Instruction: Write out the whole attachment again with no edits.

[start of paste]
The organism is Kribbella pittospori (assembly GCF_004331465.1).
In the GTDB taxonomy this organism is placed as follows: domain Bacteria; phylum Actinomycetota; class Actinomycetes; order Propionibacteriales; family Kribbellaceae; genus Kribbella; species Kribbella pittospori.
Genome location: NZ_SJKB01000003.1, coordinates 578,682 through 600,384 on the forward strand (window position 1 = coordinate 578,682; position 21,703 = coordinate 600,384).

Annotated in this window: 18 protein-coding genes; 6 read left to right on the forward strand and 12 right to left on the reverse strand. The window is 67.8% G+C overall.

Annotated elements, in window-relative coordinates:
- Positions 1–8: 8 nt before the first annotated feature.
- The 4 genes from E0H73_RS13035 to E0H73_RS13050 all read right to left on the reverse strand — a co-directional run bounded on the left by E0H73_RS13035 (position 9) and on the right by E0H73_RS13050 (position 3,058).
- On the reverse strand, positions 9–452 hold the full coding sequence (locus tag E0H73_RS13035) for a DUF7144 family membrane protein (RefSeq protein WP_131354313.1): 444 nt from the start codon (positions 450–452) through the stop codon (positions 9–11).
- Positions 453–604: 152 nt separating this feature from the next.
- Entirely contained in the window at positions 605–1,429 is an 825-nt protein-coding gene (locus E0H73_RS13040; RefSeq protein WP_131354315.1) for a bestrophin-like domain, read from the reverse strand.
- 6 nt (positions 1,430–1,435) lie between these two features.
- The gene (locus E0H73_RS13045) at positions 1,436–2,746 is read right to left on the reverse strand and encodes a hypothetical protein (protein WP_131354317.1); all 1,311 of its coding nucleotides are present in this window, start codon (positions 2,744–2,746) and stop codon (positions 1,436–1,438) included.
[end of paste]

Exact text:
The organism is Kribbella pittospori (assembly GCF_004331465.1).
In the GTDB taxonomy this organism is placed as follows: domain Bacteria; phylum Actinomycetota; class Actinomycetes; order Propionibacteriales; family Kribbellaceae; genus Kribbella; species Kribbella pittospori.
Genome location: NZ_SJKB01000003.1, coordinates 578,682 through 600,384 on the forward strand (window position 1 = coordinate 578,682; position 21,703 = coordinate 600,384).

Annotated in this window: 18 protein-coding genes; 6 read left to right on the forward strand and 12 right to left on the reverse strand. The window is 67.8% G+C overall.

Annotated elements, in window-relative coordinates:
- Positions 1–8: 8 nt before the first annotated feature.
- The 4 genes from E0H73_RS13035 to E0H73_RS13050 all read right to left on the reverse strand — a co-directional run bounded on the left by E0H73_RS13035 (position 9) and on the right by E0H73_RS13050 (position 3,058).
- On the reverse strand, positions 9–452 hold the full coding sequence (locus tag E0H73_RS13035) for a DUF7144 family membrane protein (RefSeq protein WP_131354313.1): 444 nt from the start codon (positions 450–452) through the stop codon (positions 9–11).
- Positions 453–604: 152 nt separating this feature from the next.
- Entirely contained in the window at positions 605–1,429 is an 825-nt protein-coding gene (locus E0H73_RS13040; RefSeq protein WP_131354315.1) for a bestrophin-like domain, read from the reverse strand.
- 6 nt (positions 1,430–1,435) lie between these two features.
- The gene (locus E0H73_RS13045) at positions 1,436–2,746 is read right to left on the reverse strand and encodes a hypothetical protein (protein WP_131354317.1); all 1,311 of its coding nucleotides are present in this window, start codon (positions 2,744–2,746) and stop codon (positions 1,436–1,438) included.